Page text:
In this aerial image from 1937 you can see the church near the top of the dark wooded area.
|Approx. Size:||120 x 220 feet|
|Approximate Number of Burials:||100|
|Markers:||Tombstone, Fieldstone, Unmarked|
|Surnames Listed on Markers:||
Burdge, David 4 Mar 1802 - 2 Sep 1894
Burdge, Mary E. w/o David 12 Aug 1802 - 13 Mar 1864
Day, Annis Marie w/o L. D. 12 Sep 1849 - 24 Apr 1881
Elliott, Edward B. 2 Sep 1831 - 17 Aug 1903
Elliott, Florence Jackson born 5 Feb 1866 - 3 Mar 1882
Free, Clarinda. d/o W. R. & L. V. died 2 Jul 1884 age 24 years
Hazen, Charles W. 12 Jul 1828 - 13 Sep 1898
Hazen, Elizabeth S. w/o L. H. died 5 Sep 1863 age 67 years
Hazen, Rev. Levi H. died Oct. 1862, aged 71 years?
Hazen, Mary Colvin w/o Charles Wesley 22 Dec 1842 - 15 May 1904
Hazen, Rebecca C. w/o A. H. died 24 May 1862 36 years
Kline, Godfrey C. 22 Feb 1832 age 52
Kline, Mary A. died 24 Nov 1876 age 73 years
Loder, Hattie B. d/o David & Mary Burdge died 21 Nov 1870 age 26
Osmun, Francis R. w/o Caleb H. 21 Jan 1825 - 2 Jun 1857
Patten, Mary A. died 1871 age 19 years
Perry, Horace Smoot s/o H. & Virginia 7 Apr 1875 - 19 May 1903
Perry, J. D. - not legible
Sage, Annis K. 6 May 1812 - 25 Feb 1879
Slack, Cornelius D. died 6 March 1858 66 years of his age
Smith, Adalaide or Ada Lilly d/o C. W. & Mary C. Hazen 14 Jan 1871 - 25 Sep 1904
Stewart, Alice child of C. L. & Elizabeth
Stewart, Elizabeth w/o William K. 11 Mar 1858, age 55 years
Stewart, W. K. died 24 Feb 1874, 75 year of age
Stewart, Willie 1850 - 1853 s/o Charles & Elizabeth
Studds, Mary A. Patten w/o Jacob, d/o John, died 1871 in her 19th year
Underwood, Sarah L. d/o J.& C. Warner, wife of Ira G. 8 Sep 1840 - 24 May 1881
West, Bessie, Infant, d/o G.W. & Lizzie L. died 29 Mar 1873 aged 9 months, 22 days
Wilkes, Stephen E. 1834 Alabama, 24 Aug 1861 C.S.A.
Wolverton, E. F. 6 Oct 1856 - 2 Nov 1859
Wolverton, M. E. 4 Jun 1848 - 6 Oct 1854
|Surveyed By:||Ron Turner - May 11, 2001|
|Latitude / Longitude:||38.6735116, -77.5654426|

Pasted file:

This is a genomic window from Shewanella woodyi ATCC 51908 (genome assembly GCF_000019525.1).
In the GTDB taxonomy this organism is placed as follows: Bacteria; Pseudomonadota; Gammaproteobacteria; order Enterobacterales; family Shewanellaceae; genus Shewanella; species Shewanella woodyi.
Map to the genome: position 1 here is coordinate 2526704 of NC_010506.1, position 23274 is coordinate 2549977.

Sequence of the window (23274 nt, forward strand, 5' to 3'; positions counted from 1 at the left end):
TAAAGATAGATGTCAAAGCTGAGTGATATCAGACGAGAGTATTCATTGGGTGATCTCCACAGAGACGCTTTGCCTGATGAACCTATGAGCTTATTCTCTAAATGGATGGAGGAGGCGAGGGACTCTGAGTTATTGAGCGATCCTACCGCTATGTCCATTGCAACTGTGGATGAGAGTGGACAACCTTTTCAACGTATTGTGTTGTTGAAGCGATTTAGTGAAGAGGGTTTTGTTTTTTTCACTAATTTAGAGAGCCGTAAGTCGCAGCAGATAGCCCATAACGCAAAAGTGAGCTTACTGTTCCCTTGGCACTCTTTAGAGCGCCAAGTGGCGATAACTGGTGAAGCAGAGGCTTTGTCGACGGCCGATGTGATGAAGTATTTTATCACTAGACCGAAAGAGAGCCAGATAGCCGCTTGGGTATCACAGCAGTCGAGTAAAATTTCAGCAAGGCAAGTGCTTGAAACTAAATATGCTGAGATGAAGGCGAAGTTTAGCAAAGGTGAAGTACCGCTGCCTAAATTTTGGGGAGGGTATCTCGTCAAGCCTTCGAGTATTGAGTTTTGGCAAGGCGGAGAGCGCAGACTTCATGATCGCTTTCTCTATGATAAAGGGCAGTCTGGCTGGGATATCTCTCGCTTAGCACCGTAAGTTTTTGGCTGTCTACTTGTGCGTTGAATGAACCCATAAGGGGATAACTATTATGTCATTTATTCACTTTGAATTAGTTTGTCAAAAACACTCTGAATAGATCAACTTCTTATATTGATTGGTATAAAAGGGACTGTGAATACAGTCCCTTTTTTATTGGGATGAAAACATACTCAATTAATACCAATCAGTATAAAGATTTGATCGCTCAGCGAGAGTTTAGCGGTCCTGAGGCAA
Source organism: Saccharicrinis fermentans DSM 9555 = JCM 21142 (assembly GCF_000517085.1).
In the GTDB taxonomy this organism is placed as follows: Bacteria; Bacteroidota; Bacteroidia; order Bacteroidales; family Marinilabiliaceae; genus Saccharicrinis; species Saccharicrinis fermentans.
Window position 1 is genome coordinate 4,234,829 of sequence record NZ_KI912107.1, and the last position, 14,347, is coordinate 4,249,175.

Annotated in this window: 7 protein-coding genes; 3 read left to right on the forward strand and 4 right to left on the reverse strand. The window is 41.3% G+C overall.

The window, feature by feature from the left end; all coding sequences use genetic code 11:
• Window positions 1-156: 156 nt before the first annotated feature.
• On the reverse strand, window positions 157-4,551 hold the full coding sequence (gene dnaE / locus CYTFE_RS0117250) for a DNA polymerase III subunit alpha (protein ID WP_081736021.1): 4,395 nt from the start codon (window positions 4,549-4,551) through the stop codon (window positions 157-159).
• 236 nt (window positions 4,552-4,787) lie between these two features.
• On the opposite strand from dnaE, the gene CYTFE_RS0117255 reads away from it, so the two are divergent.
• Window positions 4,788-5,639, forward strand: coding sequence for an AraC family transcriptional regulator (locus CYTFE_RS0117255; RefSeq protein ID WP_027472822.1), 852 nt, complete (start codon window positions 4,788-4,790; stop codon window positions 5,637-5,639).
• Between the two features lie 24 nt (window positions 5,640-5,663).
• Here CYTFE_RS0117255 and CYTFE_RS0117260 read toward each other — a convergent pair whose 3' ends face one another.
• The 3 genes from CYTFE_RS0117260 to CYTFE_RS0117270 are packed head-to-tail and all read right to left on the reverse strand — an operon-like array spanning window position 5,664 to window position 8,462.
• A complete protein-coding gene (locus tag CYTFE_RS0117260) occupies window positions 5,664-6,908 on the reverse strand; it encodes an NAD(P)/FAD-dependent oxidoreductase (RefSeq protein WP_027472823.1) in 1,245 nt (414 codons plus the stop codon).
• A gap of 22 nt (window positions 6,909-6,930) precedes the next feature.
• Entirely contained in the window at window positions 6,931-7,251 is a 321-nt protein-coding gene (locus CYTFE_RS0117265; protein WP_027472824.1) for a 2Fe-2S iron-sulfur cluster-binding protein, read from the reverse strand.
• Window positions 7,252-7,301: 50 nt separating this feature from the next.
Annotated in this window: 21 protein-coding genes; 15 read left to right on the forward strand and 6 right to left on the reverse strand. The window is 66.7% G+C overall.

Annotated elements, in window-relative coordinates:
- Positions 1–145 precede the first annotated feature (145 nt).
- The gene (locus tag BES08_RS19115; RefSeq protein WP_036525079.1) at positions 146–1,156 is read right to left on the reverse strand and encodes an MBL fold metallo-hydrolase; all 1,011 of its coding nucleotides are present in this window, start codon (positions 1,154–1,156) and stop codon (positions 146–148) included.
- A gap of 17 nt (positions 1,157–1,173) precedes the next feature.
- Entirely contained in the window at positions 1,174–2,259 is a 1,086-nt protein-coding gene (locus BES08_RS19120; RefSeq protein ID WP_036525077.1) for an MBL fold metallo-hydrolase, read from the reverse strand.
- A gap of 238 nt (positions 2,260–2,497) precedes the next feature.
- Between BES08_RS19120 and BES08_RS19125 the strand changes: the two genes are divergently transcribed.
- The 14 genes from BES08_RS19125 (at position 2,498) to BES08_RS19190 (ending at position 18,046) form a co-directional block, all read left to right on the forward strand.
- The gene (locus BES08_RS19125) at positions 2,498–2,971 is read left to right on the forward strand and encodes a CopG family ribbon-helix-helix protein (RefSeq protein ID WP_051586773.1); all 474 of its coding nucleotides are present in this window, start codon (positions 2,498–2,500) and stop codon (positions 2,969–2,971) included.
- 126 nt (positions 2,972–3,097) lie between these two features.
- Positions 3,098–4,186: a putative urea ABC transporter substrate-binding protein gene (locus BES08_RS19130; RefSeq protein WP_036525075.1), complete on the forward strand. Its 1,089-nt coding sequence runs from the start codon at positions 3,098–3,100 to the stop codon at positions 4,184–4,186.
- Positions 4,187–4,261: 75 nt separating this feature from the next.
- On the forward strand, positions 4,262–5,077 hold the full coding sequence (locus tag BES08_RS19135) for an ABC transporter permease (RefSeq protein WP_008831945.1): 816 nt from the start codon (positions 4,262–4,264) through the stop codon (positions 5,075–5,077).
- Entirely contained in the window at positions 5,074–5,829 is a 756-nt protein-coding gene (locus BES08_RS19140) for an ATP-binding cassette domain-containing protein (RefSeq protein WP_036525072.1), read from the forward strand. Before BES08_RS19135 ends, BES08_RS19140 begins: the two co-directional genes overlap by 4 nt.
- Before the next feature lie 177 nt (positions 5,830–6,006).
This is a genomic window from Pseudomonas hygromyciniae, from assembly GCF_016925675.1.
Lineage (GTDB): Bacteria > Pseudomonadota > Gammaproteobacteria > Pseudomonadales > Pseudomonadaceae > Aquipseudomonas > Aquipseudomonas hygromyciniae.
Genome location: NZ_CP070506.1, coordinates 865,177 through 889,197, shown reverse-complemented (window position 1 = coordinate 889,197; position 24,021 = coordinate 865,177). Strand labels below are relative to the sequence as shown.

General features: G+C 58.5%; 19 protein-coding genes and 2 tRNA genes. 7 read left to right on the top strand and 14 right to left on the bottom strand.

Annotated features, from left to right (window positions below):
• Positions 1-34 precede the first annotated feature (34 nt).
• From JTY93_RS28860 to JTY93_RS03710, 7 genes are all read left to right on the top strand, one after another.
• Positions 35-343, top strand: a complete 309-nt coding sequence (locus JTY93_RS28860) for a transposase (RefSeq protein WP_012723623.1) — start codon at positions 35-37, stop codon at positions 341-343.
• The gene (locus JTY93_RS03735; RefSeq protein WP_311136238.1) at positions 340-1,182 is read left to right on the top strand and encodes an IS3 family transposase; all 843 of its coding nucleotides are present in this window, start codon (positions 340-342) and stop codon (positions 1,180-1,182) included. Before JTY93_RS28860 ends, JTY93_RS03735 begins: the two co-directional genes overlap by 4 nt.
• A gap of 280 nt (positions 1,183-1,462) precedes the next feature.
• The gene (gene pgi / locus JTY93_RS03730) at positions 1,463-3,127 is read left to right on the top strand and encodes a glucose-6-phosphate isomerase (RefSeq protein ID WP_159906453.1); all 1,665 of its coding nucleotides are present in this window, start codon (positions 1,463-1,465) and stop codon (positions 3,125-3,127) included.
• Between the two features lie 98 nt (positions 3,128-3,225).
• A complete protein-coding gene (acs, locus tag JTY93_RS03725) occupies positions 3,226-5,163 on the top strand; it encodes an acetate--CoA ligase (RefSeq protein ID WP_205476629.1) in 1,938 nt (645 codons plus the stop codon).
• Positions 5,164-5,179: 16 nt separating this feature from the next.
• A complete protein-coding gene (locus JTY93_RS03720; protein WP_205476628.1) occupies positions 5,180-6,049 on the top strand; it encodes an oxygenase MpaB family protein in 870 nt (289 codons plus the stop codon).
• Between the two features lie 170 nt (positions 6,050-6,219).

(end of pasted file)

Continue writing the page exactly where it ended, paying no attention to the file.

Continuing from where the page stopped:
|Earliest Burial Date:||1832|
|Latest Burial Date:||1904|
|Susan R. Morton||July 1, 1937||This old cemetery which covers considerable area, is so overgrown with vine and underbrush and surrounded by tall cedars that it is possible to pass right by it without realizing that it is there. By pushing through the underbrush about 50 feet to the left of the church ruins, the old stones can be seen often knee deep in honeysuckle and periwinkle. (Morton copied 25 inscriptions but noted "there are many stones that the lettering is obliterated, or there never has been any inscription whatever, usually on what appear to be the oldest markers")|
|E.R. Conner III||Sept. 30, 1979||Cemetery is legally reservied but has not been maintained for many decades. Barbed-wire fence in good repair encloses lot, but cattle have apparently entered cemetery in past and trampled many markers. Small animals have also burrowed into many graves and the entire ceadar grove is overgrown with small trees, briars, and hoeysuckle. Additional stones could undoubtedly be found here by probing the earth; many found by the author were partially sunken. (Conner noted 23 graves)|
|Kevin M. Johnson||1990||Eagle Scout Project (Troop 670) led by Kevin Johnson cleaned up this cemetery.|
|Ron Turner||1991, 1995||None|
|Robert Moser||2013||Robert Moser began cleaning the cemetery. Clearing brush and debris, uprighting the markers, and drawing a map of the locations of the markers.|
|Jamey Bocompani||2015||Eagle Scout Project (Troop 670) led by Jamey Bococompani insalled 230' of split rail fence along Aden Road and built four benches for this location.|
|Historic Prince William Cemetery Committee||Nov. 2015||Members of the Historic Prince William Cemetery Committee held their first meeting at this cemetery. Attendees included Ron Turner, Bill Olson, Robert Moser, Jeff Irwin, and David Cuff.|
|Historic Prince William Cemetery Committee||Nov. & Dec. 2015||Members of the Historic Prince William Cemetery Committee have been doing a lot of repairs and resetting of markers at this location.|
|Historic Prince William Cemetery Committee||Oct. 2017||The last four headstones that needed repair and resetting were completed.|
Kevin Johnson Eagle Scout Project Report, 1990. (pdf)